IMPLICATIONS: These appointments appear to have been generally welcomed by the population. They indicate that President Aliyev is keen to deepen economic reforms. The country has been facing economic challenges since 2015, when oil prices in world markets fell and the national budget experienced significant challenges. The national currency, the manat, was devalued twice and the banking sector experienced severe liquidity problems, which affected entrepreneurship and increased the risk of bankruptcy among local barrowers.

The government has undertaken rapid and large-scale reforms to remedy the situation. A national road map for economic reforms has been prepared in partnership with McKenzie company. The road map outlined eleven key areas for the development of the non-oil sector, including agriculture, light industry, tourism, and transport. It is believed that in these areas, Azerbaijan possess competitive advantages, and can increase its export potential.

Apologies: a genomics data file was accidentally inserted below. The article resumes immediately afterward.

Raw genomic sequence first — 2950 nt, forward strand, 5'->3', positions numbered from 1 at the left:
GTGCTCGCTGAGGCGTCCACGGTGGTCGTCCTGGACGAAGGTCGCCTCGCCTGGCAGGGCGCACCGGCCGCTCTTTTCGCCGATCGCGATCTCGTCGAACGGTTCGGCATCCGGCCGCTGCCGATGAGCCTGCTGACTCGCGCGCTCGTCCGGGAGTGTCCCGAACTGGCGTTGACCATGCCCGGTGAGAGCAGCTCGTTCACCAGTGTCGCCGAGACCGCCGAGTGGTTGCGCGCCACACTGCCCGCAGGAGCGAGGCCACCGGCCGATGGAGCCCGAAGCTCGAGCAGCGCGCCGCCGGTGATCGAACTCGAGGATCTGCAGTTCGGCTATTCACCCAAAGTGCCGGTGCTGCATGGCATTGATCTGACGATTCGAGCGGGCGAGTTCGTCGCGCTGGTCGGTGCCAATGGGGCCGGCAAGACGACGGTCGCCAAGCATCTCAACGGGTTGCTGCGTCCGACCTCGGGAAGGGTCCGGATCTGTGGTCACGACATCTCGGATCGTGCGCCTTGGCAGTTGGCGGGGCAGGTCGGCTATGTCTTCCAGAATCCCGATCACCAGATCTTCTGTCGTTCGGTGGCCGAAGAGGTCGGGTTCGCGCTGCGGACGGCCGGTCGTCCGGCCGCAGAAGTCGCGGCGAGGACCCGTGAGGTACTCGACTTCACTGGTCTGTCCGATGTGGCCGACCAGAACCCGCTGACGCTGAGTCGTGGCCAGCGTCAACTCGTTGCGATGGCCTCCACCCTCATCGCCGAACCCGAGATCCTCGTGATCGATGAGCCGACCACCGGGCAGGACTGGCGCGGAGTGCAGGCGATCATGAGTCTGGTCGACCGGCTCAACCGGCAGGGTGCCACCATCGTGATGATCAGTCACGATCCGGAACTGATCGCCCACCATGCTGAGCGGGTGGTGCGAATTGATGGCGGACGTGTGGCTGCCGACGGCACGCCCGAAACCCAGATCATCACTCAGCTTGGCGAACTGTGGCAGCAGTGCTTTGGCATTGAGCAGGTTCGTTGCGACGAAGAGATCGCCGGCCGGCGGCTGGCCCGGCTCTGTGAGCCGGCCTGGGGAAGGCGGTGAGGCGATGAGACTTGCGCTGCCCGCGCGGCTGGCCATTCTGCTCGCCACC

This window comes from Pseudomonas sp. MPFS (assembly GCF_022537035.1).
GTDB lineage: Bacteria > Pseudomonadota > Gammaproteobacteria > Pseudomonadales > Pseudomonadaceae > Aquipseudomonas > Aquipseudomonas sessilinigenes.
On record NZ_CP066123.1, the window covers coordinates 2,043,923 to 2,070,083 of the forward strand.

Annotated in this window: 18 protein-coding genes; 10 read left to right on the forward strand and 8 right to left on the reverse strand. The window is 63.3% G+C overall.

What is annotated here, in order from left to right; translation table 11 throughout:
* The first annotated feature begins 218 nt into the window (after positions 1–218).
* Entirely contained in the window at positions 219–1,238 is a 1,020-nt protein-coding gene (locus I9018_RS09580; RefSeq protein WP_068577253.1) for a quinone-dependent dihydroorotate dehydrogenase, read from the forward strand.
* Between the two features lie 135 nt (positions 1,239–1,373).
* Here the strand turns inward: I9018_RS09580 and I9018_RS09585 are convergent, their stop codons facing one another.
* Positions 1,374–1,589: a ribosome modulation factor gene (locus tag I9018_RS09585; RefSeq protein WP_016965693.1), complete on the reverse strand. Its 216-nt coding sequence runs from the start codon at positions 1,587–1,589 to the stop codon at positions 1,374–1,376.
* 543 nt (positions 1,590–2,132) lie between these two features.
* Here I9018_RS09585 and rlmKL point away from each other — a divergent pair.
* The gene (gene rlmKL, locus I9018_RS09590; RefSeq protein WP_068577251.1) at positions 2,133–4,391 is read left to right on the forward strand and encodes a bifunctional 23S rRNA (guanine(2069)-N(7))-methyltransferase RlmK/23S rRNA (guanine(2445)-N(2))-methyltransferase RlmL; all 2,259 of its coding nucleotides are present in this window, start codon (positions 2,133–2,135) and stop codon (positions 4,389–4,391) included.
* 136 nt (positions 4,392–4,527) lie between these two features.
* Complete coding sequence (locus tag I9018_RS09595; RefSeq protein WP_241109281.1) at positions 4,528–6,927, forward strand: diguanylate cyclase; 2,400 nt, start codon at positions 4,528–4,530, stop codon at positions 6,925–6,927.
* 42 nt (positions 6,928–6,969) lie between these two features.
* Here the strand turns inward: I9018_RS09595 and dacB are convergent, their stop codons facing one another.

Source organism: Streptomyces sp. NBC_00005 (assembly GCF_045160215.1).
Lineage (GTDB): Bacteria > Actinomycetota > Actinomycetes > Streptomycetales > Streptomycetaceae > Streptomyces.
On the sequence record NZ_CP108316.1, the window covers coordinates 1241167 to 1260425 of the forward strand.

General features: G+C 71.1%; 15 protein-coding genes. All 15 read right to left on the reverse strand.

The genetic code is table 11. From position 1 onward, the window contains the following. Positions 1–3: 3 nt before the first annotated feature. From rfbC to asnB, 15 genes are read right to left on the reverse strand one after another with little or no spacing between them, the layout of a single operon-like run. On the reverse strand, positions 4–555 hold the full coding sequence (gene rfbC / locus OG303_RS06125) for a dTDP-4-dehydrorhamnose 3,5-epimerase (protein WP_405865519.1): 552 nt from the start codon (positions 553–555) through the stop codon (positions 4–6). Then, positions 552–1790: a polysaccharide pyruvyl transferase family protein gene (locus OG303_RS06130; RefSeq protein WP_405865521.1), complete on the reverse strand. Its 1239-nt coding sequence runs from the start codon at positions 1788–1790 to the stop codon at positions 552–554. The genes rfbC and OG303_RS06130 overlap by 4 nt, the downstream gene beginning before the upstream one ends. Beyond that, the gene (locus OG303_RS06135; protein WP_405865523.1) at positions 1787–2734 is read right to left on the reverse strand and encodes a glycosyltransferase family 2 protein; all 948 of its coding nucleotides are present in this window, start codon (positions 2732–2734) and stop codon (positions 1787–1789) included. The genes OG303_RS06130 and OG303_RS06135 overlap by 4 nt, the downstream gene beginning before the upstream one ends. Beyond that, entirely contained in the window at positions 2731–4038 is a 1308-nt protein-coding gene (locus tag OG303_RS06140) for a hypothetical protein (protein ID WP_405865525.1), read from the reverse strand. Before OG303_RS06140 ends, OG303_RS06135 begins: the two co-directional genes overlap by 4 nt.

Early steps provided some successful results. Tourism in the country has increased significantly in last three years due to the simplification of visa procedures. The number of Arab and Iranian tourists has risen threefold, according to official statistics, which has boosted local hotel, transportation and food industries. The government has undertaken large-scale investments in agriculture, and in 2017 tomatoes became the country’s second largest export product. Many greenhouses and warehouses have been built in and around Baku. Significant changes have been done in customs operations, making it easier for companies to export and import goods.